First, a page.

"We are extremely grateful to Jon Barlow Hudson, and to the Museum of Brisbane for their generous five-year loan of this iconic piece."
The Paradigm maquette was originally created in 1988 and has never before been on public display.
The maquette was a gift to Museum of Brisbane from the artist and Peter Rasey, Director of the Expo 88 25th Anniversary People's Committee.
The original sculpture, Paradigm, was constructed in stainless steel and towered over the Expo 88 site at 30 metres high.
Based on the double helix of the DNA molecule, during Expo 88 Paradigm also housed 66 aeroplane landing lights that created a mesmerising night-time display.
Paradigm was the world’s first sculpture to be designed with the aid of a computer, and the world’s first to have a computerised lighting system installed.
The second Expo 88 work, Morning Star II, is currently installed in the Brisbane City Botanical Gardens.
In January 2014, Barlow Hudson also donated to State Library a series of papers, photographs, plans, correspondence, newspaper clippings, and reports relating to Paradigm and Morning Star II.
“The Paradigm maquette serves as a physical reminder of the legacy of Expo 88 in Queensland, complementing the original materials and papers now housed in SLQ’s John Oxley Library,” Ms Wright said.
“Thanks to a generous donation of $5,000 from Peter Rasey, these papers will be digitised and made available online. This means that the materials and the historical information contained within them will be easily accessible by all Queenslanders, not just those in the vicinity of Brisbane.”
Read more about Jon Barlow Hudson’s work on SLQ’s blogs at www.blogs.slq.qld.gov.au.
Barlow Hudson has been making sculptures for public, private and corporate sites worldwide since 1976, with installations in 26 countries. Expo 88 was Barlow Hudson’s first international commission.
You can view an interactive map to find locations of Barlow Hudson’s sculptures around the world at www.hudsonsculpture.com/map. Brisbane is the only Australian city to host Barlow Hudson’s artwork.
Shahedah Sabdia, SLQ Communications
07 3842 9084 | email@example.com
29 May 2015
State Library honours Queensland history with awards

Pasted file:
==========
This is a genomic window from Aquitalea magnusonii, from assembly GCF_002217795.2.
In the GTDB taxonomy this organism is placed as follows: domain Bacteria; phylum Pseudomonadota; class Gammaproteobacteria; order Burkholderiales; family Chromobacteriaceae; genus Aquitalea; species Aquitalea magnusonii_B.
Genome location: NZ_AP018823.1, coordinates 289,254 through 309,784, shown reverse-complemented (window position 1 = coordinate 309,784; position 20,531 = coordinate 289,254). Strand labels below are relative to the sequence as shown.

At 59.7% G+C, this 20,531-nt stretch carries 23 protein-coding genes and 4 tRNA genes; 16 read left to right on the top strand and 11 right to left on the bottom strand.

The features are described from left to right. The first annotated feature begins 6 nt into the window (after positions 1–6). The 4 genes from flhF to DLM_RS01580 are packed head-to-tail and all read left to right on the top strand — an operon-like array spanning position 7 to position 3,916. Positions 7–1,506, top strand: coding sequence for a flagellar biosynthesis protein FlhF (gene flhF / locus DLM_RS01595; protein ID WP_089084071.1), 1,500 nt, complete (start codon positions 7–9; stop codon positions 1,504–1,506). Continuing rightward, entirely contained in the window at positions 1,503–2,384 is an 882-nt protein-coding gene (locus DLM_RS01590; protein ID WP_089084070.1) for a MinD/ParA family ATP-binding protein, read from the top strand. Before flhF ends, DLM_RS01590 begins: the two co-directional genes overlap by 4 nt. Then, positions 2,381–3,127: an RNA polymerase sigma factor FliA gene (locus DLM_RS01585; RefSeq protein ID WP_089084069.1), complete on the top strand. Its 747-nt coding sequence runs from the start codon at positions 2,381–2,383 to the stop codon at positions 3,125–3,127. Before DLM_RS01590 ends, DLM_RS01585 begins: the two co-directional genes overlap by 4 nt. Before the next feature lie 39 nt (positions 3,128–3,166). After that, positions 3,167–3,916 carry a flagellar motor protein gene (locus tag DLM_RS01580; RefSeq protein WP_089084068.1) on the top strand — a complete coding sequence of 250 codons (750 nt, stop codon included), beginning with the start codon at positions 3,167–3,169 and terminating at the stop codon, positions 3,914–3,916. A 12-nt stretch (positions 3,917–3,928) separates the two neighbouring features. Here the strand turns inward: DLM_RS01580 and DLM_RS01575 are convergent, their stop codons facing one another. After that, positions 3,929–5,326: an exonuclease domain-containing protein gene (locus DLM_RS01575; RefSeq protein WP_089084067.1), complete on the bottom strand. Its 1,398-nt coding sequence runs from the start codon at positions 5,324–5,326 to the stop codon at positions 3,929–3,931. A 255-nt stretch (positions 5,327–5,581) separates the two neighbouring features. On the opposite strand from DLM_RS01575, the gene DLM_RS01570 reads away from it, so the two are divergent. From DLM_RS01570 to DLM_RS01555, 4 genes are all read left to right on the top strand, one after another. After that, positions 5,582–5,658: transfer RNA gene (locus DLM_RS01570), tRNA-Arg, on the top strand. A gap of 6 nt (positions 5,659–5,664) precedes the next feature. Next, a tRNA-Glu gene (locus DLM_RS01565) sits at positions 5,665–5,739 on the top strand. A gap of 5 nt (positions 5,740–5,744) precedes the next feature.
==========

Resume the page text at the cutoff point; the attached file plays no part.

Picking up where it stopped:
State Library of Queensland announced the recipients of four history awards at its annual Queensland Memory Awards Ceremony last night.
State Librarian Janette Wright said the Queensland Memory Awards were celebrated each year to acknowledge excellence in research and the creation of new knowledge about Queensland's history.
"Queensland's past is rich with untold stories waiting to be explored and shared with our community," Ms Wright said.
"The extensive documentary heritage house in State Library's collections provides many exciting opportunities for researchers to delve into Queensland history and share their discoveries in new, unique and innovative ways," she said.
The 2015 award recipients are:
- John Oxley Library Fellowship: Madonna Grehan (12 months residency in the John Oxley Library)
- Queensland Business Leaders Hall of Fame Fellowship: Julie Hornibrook (6 months residency in the John Oxley Library)
- John Oxley Library Award (joint winner): Trisha Fielding
- John Oxley Library Award (joint winner): Trevor Newman
- John Oxley Library Community History Award: Ration Shed Museum, Cherbourg
Minister for Science and Innovation Leeanne Enoch said State Library of Queensland, through the John Oxley Library, had a key responsibility as the custodian of Queensland's memory.
"These awards honour the many individuals across our commitments who go to extraordinary lengths to research and record our state's rich, fascinating and diverse history," she said.